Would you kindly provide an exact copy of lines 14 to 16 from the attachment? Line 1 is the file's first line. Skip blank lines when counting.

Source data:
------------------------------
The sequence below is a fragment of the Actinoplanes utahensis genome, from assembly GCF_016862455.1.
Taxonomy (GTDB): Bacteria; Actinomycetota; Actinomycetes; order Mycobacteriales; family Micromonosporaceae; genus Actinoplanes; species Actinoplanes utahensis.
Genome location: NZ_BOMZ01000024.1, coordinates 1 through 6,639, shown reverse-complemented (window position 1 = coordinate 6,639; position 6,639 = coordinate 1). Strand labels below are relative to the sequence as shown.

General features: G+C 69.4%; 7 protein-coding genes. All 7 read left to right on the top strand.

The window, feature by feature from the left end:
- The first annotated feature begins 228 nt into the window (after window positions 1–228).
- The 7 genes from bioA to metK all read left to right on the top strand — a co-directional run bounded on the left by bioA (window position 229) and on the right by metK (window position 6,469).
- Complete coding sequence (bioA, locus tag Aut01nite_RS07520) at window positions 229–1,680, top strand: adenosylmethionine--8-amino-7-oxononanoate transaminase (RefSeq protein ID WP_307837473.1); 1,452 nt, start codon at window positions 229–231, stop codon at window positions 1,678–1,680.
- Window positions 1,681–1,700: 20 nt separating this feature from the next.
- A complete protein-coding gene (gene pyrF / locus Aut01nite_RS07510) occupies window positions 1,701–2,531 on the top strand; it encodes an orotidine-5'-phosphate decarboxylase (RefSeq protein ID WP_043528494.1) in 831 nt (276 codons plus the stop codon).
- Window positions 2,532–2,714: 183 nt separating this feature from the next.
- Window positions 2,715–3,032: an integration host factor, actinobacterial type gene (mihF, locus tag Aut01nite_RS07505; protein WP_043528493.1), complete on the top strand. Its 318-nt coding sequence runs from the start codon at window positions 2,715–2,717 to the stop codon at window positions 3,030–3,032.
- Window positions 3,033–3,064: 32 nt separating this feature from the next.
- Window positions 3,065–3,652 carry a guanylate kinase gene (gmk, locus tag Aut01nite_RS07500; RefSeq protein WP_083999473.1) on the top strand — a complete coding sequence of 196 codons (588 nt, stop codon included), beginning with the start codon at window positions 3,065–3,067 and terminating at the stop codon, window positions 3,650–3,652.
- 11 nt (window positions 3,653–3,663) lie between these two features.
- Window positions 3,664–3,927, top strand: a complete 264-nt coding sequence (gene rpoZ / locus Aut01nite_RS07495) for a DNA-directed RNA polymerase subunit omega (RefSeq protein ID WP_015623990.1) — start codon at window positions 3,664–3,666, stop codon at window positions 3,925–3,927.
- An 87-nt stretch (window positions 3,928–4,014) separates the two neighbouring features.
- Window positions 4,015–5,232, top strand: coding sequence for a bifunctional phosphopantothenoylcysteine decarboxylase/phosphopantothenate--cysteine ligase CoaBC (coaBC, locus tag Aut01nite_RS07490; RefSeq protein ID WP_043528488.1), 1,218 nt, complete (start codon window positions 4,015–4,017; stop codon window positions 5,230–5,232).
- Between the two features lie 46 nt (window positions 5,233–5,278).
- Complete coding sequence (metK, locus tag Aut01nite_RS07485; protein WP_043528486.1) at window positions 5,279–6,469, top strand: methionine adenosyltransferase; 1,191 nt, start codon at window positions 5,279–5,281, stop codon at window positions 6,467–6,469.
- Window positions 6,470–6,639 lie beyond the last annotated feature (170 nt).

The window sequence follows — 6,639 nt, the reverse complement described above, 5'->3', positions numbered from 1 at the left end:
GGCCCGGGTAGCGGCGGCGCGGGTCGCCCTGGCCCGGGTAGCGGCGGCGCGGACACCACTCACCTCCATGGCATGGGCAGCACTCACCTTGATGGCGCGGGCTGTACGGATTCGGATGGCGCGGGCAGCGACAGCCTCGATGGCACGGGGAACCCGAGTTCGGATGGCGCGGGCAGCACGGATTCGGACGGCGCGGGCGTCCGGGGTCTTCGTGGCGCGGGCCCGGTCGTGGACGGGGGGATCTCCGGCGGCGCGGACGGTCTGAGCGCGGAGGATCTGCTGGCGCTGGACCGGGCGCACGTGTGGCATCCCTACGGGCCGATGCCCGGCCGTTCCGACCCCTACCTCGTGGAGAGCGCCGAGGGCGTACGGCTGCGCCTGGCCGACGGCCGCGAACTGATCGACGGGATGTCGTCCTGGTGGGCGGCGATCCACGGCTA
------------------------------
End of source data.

- Window positions 3,065–3,652 carry a guanylate kinase gene (gmk, locus tag Aut01nite_RS07500; RefSeq protein WP_083999473.1) on the top strand — a complete coding sequence of 196 codons (588 nt, stop codon included), beginning with the start codon at window positions 3,065–3,067 and terminating at the stop codon, window positions 3,650–3,652.
- 11 nt (window positions 3,653–3,663) lie between these two features.
- Window positions 3,664–3,927, top strand: a complete 264-nt coding sequence (gene rpoZ / locus Aut01nite_RS07495) for a DNA-directed RNA polymerase subunit omega (RefSeq protein ID WP_015623990.1) — start codon at window positions 3,664–3,666, stop codon at window positions 3,925–3,927.